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Cuba in a Global Context

International Relations, Internationalism, and Transnationalism

Catherine Krull

Publication Year: 2014

Cuba in a Global Context examines the unlikely prominence of the island nation's geopolitical role. The contributors to this volume explore the myriad ways in which Cuba has not only maintained but often increased its reach and influence in Latin America, Europe, Africa, and Asia.

From the beginning, the Castro regime established a foreign policy that would legitimize the revolutionary government, if not in the eyes of the United States at least in the eyes of other global actors. The essays in this volume shed new light on Cuban diplomacy with communist China as well as with Western governments such as Great Britain and Canada.

In recent years, Cubans have improved their lives in the face of the ongoing U.S. embargo. The promotion of increased economic and political cooperation between Cuba and Venezuela served as a catalyst for the Petrocaribe group. Links established with countries in the Caribbean and Central America have increased tourism, medical diplomacy, and food sovereignty across the region. Cuban transnationalism has also succeeded in creating people-to-people contacts involving those who have remained on the island and members of the Cuban diaspora. While the specifics of Cuba's international relations are likely to change as new leaders take over, the role of Cubans working to assert their sovereignty has undoubtedly impacted every corner of the globe.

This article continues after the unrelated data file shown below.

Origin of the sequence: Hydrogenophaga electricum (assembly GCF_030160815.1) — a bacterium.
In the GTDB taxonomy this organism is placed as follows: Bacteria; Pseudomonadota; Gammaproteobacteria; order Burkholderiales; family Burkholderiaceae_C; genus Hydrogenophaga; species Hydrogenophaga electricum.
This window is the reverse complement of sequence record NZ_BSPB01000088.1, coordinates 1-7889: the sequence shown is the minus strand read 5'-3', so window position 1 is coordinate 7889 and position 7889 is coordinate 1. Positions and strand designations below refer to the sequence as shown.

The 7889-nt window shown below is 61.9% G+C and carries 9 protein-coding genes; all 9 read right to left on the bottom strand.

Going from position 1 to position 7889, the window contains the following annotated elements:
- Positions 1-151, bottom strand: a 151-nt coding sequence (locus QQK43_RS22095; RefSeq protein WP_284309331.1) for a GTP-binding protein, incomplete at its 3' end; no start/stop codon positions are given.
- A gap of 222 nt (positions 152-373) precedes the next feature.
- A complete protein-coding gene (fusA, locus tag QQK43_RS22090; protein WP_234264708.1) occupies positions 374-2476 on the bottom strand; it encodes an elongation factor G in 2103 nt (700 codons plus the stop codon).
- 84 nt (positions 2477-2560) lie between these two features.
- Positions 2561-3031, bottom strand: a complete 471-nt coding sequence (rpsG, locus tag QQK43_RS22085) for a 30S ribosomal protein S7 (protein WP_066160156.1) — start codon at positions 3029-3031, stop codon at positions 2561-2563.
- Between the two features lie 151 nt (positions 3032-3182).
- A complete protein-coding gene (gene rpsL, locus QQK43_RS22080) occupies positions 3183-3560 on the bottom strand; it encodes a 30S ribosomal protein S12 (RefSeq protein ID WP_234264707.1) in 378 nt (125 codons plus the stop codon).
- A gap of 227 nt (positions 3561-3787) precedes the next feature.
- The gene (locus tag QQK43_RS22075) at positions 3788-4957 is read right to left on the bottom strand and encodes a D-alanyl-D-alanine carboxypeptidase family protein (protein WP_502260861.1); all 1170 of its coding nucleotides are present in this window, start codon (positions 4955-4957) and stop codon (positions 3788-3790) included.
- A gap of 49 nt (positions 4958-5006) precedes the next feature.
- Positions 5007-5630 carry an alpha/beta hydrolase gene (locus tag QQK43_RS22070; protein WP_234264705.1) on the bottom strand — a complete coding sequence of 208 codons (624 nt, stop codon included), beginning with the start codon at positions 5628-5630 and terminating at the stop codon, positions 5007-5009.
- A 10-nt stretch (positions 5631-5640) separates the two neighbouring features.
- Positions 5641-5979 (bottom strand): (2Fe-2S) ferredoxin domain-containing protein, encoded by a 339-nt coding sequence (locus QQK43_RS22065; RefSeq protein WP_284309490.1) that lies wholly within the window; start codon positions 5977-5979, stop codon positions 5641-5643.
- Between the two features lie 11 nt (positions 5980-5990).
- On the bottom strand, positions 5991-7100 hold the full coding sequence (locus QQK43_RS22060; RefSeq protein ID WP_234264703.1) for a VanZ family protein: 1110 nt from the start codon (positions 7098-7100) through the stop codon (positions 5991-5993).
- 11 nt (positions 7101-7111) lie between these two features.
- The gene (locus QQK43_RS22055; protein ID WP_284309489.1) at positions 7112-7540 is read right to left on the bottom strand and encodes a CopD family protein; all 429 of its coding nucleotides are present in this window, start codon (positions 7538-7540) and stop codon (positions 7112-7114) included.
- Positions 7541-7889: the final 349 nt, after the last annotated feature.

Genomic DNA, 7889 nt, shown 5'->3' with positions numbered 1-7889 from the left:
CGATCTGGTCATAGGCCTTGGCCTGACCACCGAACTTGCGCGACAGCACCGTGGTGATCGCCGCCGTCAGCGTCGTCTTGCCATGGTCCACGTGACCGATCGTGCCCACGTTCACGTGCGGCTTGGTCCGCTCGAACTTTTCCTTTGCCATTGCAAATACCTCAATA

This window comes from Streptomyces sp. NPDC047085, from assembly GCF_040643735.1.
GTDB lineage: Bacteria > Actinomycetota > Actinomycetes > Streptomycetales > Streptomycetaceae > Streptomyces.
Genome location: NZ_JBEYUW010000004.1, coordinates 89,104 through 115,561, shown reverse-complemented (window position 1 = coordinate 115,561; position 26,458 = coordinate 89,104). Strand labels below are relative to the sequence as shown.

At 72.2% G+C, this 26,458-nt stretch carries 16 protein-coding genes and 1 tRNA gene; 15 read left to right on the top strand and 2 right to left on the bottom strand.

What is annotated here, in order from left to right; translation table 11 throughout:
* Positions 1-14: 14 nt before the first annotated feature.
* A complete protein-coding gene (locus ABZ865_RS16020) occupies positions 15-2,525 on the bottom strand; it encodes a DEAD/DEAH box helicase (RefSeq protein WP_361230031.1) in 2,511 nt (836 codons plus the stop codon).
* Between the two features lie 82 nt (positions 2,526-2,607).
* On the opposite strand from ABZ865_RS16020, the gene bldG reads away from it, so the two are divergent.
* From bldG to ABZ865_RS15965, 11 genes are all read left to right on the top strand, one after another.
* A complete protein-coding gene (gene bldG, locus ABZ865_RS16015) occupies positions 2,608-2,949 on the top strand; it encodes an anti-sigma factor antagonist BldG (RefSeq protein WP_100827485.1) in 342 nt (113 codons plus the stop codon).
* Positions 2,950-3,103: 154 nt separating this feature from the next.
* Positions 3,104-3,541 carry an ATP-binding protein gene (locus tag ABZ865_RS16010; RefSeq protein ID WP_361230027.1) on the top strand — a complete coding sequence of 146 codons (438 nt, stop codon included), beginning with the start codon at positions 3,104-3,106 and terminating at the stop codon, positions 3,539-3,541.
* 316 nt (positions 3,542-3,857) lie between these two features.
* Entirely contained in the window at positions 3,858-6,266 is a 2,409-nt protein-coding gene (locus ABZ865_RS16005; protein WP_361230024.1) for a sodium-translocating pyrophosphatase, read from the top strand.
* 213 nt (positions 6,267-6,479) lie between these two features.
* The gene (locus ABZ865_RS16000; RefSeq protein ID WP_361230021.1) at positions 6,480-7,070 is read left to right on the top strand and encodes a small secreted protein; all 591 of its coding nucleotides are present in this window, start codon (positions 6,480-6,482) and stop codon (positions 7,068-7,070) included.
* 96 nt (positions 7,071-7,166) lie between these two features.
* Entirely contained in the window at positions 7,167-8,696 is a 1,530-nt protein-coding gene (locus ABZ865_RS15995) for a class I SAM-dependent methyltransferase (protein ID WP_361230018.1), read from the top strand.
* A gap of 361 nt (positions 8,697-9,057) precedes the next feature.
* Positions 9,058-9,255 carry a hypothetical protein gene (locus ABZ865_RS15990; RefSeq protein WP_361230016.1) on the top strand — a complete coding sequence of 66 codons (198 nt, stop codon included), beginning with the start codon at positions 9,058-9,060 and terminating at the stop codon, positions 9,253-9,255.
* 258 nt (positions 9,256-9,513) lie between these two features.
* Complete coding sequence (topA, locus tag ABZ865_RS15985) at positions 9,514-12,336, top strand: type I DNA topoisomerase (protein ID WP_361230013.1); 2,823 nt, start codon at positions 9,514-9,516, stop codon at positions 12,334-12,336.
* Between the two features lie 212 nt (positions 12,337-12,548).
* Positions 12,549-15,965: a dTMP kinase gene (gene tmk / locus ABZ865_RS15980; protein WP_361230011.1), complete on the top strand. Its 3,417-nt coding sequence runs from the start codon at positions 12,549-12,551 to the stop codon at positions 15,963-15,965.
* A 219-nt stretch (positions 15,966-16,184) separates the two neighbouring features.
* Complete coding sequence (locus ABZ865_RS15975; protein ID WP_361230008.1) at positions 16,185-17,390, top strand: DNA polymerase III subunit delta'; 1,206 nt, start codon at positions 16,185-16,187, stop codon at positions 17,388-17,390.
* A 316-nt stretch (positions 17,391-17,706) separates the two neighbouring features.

Published by: University Press of Florida


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pp. C-ii

Title Page, Copyright

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pp. iii-iv


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pp. v-vi

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pp. vii-x

On January 1, 1959, a popular rebellion in Cuba ousted a repressive military dictatorship to the general approval and acclaim of all. As the revolutionary processes deepened, as the scope of reform expanded and crossed thresholds never before breeched, as the new prime minister, Fidel Castro, challenged long-established premises about property and privilege in Cuba,...

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pp. xi-xiv

The genesis of this book lies in an international conference on Cuba at the fiftieth anniversary of its revolution held at Queen’s University in 2009. Organized by Soraya Castro (Havana University), Louis A. Pérez Jr. (University of North Carolina at Chapel Hill), Susan Eckstein (Boston University), and me...

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Introduction: Cuba in a Global Context

Catherine Krull

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pp. 1-24

For more than half a century Cuba has occupied a unique position in global affairs, with a steadfast prominence that at first glance might seem unlikely for a small, developing island country nestled in the Caribbean. Indeed, Cuba has long had a significant, highly active place not just in the foreground of international relations—where Cubans found themselves at the center of the...

Part I. International Relations

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1. Disaster, Disease, and Environmental Degradation: U.S.-Cuban Cooperation as a Bridge to Reconciliation

William M. LeoGrande and Marguerite Rose Jiménez

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pp. 27-43